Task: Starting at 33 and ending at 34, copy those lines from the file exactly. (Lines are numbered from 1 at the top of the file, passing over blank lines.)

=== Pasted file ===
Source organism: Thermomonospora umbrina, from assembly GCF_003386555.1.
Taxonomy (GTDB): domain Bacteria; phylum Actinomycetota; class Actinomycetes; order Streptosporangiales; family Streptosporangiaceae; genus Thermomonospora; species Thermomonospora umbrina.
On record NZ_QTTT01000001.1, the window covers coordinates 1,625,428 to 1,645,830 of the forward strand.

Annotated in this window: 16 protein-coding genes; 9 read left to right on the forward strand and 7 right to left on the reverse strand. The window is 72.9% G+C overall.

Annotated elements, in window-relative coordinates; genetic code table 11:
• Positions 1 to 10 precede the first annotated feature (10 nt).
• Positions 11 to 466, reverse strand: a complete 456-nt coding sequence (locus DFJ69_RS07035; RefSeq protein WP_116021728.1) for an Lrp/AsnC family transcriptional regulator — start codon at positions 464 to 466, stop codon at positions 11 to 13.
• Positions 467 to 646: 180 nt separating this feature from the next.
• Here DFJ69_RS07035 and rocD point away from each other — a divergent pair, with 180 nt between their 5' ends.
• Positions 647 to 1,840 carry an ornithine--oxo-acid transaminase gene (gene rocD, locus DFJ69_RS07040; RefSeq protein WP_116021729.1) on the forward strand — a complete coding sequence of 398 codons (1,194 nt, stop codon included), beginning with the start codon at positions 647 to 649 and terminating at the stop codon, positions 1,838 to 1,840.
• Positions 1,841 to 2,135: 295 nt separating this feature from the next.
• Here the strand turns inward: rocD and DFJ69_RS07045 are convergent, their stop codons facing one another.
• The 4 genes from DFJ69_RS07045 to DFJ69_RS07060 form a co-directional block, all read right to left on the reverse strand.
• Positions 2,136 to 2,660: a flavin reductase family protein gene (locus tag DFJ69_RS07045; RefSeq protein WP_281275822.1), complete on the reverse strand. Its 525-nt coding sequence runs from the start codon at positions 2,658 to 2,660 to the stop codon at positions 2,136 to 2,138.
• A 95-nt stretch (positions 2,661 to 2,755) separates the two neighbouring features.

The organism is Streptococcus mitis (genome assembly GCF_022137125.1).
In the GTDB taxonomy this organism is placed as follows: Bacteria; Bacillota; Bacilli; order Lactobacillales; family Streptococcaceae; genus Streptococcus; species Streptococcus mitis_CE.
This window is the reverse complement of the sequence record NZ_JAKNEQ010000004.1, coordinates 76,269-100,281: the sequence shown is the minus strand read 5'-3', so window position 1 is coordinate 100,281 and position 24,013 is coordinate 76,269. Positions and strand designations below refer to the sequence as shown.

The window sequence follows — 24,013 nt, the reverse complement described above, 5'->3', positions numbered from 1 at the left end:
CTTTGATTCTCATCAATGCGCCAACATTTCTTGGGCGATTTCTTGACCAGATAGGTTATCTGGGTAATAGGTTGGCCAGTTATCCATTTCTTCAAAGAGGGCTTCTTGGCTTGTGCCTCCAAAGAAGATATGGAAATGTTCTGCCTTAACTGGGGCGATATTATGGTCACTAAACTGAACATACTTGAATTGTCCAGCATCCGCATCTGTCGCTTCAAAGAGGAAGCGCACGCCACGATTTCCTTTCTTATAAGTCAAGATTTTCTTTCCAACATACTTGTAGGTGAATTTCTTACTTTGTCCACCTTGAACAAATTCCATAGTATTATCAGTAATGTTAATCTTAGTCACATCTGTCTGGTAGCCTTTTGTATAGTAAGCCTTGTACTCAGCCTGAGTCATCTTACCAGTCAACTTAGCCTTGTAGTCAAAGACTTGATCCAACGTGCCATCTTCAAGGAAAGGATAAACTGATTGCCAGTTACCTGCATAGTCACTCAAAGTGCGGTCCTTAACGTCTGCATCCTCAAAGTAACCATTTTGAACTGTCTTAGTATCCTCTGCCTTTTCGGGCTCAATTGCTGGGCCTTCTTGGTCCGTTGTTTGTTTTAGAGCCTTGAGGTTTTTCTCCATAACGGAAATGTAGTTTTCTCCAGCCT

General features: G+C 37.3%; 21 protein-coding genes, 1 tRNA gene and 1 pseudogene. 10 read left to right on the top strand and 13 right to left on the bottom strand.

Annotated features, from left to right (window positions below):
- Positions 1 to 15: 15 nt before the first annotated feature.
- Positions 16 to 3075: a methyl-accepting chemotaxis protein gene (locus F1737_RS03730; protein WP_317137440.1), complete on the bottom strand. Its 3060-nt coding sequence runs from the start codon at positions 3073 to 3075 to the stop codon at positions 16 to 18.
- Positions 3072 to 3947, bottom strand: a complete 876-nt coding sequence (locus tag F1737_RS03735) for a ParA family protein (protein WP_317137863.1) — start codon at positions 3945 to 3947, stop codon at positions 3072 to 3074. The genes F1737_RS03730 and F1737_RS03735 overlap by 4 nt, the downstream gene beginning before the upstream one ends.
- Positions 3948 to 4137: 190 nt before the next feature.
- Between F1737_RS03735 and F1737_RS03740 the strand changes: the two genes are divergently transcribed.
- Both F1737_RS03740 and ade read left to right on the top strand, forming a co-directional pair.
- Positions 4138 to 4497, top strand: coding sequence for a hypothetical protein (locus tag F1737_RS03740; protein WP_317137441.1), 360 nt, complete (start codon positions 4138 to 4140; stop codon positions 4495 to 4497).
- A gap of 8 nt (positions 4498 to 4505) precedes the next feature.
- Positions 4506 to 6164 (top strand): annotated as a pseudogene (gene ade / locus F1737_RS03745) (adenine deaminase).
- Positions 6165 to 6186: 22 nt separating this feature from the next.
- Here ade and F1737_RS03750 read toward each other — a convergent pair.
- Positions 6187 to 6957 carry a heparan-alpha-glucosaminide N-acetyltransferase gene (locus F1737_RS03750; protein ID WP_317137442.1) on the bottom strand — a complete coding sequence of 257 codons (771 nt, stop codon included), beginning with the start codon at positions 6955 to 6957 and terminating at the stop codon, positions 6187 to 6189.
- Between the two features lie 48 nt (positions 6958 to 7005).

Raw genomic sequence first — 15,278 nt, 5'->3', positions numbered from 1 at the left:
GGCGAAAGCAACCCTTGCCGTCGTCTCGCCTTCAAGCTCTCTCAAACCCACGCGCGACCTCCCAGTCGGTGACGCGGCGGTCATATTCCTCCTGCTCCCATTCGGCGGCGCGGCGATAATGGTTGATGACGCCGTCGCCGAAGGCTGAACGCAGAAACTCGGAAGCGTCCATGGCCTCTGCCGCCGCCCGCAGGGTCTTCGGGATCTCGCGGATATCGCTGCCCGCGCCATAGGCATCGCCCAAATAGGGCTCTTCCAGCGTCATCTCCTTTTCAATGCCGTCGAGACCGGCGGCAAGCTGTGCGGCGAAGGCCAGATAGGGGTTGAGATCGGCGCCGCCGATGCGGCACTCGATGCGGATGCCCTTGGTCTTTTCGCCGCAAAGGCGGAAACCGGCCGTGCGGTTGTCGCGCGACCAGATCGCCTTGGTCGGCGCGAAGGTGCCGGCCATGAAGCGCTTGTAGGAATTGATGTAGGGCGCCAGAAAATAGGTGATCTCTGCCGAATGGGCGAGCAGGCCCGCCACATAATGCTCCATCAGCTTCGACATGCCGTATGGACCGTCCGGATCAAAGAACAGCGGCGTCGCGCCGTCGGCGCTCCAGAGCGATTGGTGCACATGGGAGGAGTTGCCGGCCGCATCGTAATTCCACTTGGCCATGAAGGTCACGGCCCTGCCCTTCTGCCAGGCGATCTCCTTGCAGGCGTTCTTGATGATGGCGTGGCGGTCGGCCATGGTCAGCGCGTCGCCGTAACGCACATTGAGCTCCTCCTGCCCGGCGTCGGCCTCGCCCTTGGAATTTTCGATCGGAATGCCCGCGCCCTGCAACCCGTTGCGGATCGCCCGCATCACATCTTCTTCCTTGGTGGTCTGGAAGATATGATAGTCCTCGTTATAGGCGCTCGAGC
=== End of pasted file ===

- Here ade and F1737_RS03750 read toward each other — a convergent pair.
- Positions 6187 to 6957 carry a heparan-alpha-glucosaminide N-acetyltransferase gene (locus F1737_RS03750; protein ID WP_317137442.1) on the bottom strand — a complete coding sequence of 257 codons (771 nt, stop codon included), beginning with the start codon at positions 6955 to 6957 and terminating at the stop codon, positions 6187 to 6189.